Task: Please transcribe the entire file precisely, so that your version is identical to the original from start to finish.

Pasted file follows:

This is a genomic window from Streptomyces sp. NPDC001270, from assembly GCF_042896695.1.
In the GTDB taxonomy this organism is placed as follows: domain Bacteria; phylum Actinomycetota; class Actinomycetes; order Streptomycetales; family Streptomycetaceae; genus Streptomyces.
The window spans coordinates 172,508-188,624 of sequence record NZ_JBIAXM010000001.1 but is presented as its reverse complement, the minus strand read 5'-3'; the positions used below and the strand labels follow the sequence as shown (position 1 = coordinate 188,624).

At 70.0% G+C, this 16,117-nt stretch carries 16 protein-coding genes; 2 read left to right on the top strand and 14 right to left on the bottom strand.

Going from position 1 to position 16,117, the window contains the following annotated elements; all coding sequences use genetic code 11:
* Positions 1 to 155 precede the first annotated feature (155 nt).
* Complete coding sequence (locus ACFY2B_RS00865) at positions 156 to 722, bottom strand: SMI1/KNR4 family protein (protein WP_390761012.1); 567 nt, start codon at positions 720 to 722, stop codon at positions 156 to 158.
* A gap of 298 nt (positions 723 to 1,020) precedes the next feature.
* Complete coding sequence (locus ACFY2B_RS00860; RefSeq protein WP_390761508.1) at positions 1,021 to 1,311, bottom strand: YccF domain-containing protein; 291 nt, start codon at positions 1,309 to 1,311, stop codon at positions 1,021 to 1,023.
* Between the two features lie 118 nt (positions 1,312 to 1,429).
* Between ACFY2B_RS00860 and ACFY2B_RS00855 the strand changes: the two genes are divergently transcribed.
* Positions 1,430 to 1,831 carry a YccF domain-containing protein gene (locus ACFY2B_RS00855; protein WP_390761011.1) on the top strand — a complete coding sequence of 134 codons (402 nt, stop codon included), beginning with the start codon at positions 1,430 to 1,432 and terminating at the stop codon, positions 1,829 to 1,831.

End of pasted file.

This is a genomic window from Streptomyces sp. NPDC001270, from assembly GCF_042896695.1.
In the GTDB taxonomy this organism is placed as follows: domain Bacteria; phylum Actinomycetota; class Actinomycetes; order Streptomycetales; family Streptomycetaceae; genus Streptomyces.
The window spans coordinates 172,508-188,624 of sequence record NZ_JBIAXM010000001.1 but is presented as its reverse complement, the minus strand read 5'-3'; the positions used below and the strand labels follow the sequence as shown (position 1 = coordinate 188,624).

At 70.0% G+C, this 16,117-nt stretch carries 16 protein-coding genes; 2 read left to right on the top strand and 14 right to left on the bottom strand.

Going from position 1 to position 16,117, the window contains the following annotated elements; all coding sequences use genetic code 11:
* Positions 1 to 155 precede the first annotated feature (155 nt).
* Complete coding sequence (locus ACFY2B_RS00865) at positions 156 to 722, bottom strand: SMI1/KNR4 family protein (protein WP_390761012.1); 567 nt, start codon at positions 720 to 722, stop codon at positions 156 to 158.
* A gap of 298 nt (positions 723 to 1,020) precedes the next feature.
* Complete coding sequence (locus ACFY2B_RS00860; RefSeq protein WP_390761508.1) at positions 1,021 to 1,311, bottom strand: YccF domain-containing protein; 291 nt, start codon at positions 1,309 to 1,311, stop codon at positions 1,021 to 1,023.
* Between the two features lie 118 nt (positions 1,312 to 1,429).
* Between ACFY2B_RS00860 and ACFY2B_RS00855 the strand changes: the two genes are divergently transcribed.
* Positions 1,430 to 1,831 carry a YccF domain-containing protein gene (locus ACFY2B_RS00855; protein WP_390761011.1) on the top strand — a complete coding sequence of 134 codons (402 nt, stop codon included), beginning with the start codon at positions 1,430 to 1,432 and terminating at the stop codon, positions 1,829 to 1,831.